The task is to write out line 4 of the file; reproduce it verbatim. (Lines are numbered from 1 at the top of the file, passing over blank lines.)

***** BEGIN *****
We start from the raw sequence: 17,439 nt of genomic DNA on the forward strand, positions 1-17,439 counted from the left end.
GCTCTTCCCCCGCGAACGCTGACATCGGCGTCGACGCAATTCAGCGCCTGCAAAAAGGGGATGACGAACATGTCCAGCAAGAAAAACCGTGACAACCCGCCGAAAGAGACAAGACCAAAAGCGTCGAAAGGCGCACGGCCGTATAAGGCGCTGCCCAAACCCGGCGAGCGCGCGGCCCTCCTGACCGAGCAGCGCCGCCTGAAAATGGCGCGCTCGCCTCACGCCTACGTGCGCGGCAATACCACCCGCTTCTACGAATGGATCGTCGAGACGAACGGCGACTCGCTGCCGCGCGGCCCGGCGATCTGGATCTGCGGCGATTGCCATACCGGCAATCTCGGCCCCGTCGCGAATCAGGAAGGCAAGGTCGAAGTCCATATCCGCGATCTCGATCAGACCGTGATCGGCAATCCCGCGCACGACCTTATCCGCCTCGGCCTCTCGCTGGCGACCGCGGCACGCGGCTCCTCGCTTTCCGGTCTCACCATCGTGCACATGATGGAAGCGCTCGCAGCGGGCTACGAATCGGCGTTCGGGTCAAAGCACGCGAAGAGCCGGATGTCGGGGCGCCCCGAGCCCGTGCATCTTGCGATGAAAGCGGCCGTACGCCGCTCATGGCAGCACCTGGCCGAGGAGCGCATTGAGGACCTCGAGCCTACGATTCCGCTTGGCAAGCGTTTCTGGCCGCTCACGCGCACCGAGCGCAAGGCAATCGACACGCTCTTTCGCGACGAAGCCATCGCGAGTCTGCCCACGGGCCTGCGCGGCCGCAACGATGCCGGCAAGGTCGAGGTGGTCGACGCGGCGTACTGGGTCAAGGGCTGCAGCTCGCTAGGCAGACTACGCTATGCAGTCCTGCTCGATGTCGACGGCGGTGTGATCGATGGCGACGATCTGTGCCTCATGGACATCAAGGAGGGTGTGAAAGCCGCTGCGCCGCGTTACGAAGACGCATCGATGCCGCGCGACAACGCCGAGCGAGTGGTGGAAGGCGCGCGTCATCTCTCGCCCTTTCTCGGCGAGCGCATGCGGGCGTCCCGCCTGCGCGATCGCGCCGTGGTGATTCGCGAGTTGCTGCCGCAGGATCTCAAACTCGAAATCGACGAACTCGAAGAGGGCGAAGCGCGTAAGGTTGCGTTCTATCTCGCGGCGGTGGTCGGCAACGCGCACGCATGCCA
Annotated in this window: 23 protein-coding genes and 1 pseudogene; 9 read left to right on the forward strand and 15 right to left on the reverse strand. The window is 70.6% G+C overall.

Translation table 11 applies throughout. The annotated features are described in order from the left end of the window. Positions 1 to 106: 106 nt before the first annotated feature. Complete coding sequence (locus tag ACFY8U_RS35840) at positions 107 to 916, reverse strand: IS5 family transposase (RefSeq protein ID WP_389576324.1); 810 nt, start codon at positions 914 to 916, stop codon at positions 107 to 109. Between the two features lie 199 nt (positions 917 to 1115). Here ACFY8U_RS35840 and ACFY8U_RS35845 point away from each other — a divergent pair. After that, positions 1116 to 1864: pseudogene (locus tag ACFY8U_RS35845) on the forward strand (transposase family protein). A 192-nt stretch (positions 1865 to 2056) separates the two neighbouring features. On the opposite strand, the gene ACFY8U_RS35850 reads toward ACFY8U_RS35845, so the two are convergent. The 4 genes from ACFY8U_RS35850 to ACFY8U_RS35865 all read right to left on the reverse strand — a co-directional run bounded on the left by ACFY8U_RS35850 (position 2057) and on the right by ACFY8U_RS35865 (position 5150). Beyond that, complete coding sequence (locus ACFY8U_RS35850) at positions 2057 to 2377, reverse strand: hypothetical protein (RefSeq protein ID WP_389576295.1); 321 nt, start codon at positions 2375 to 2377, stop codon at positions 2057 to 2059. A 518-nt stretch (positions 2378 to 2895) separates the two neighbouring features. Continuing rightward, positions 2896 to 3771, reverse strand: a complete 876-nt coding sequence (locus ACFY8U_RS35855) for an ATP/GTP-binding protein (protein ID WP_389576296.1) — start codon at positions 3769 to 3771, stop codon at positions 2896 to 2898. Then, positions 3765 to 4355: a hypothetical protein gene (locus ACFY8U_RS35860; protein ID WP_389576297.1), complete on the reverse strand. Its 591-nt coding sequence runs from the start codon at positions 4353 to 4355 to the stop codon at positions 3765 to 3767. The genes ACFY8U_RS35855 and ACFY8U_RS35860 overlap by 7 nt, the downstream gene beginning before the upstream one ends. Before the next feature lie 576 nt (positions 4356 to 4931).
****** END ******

Translation table 11 applies throughout. The annotated features are described in order from the left end of the window. Positions 1 to 106: 106 nt before the first annotated feature. Complete coding sequence (locus tag ACFY8U_RS35840) at positions 107 to 916, reverse strand: IS5 family transposase (RefSeq protein ID WP_389576324.1); 810 nt, start codon at positions 914 to 916, stop codon at positions 107 to 109. Between the two features lie 199 nt (positions 917 to 1115). Here ACFY8U_RS35840 and ACFY8U_RS35845 point away from each other — a divergent pair. After that, positions 1116 to 1864: pseudogene (locus tag ACFY8U_RS35845) on the forward strand (transposase family protein). A 192-nt stretch (positions 1865 to 2056) separates the two neighbouring features. On the opposite strand, the gene ACFY8U_RS35850 reads toward ACFY8U_RS35845, so the two are convergent. The 4 genes from ACFY8U_RS35850 to ACFY8U_RS35865 all read right to left on the reverse strand — a co-directional run bounded on the left by ACFY8U_RS35850 (position 2057) and on the right by ACFY8U_RS35865 (position 5150). Beyond that, complete coding sequence (locus ACFY8U_RS35850) at positions 2057 to 2377, reverse strand: hypothetical protein (RefSeq protein ID WP_389576295.1); 321 nt, start codon at positions 2375 to 2377, stop codon at positions 2057 to 2059. A 518-nt stretch (positions 2378 to 2895) separates the two neighbouring features. Continuing rightward, positions 2896 to 3771, reverse strand: a complete 876-nt coding sequence (locus ACFY8U_RS35855) for an ATP/GTP-binding protein (protein ID WP_389576296.1) — start codon at positions 3769 to 3771, stop codon at positions 2896 to 2898. Then, positions 3765 to 4355: a hypothetical protein gene (locus ACFY8U_RS35860; protein ID WP_389576297.1), complete on the reverse strand. Its 591-nt coding sequence runs from the start codon at positions 4353 to 4355 to the stop codon at positions 3765 to 3767. The genes ACFY8U_RS35855 and ACFY8U_RS35860 overlap by 7 nt, the downstream gene beginning before the upstream one ends. Before the next feature lie 576 nt (positions 4356 to 4931).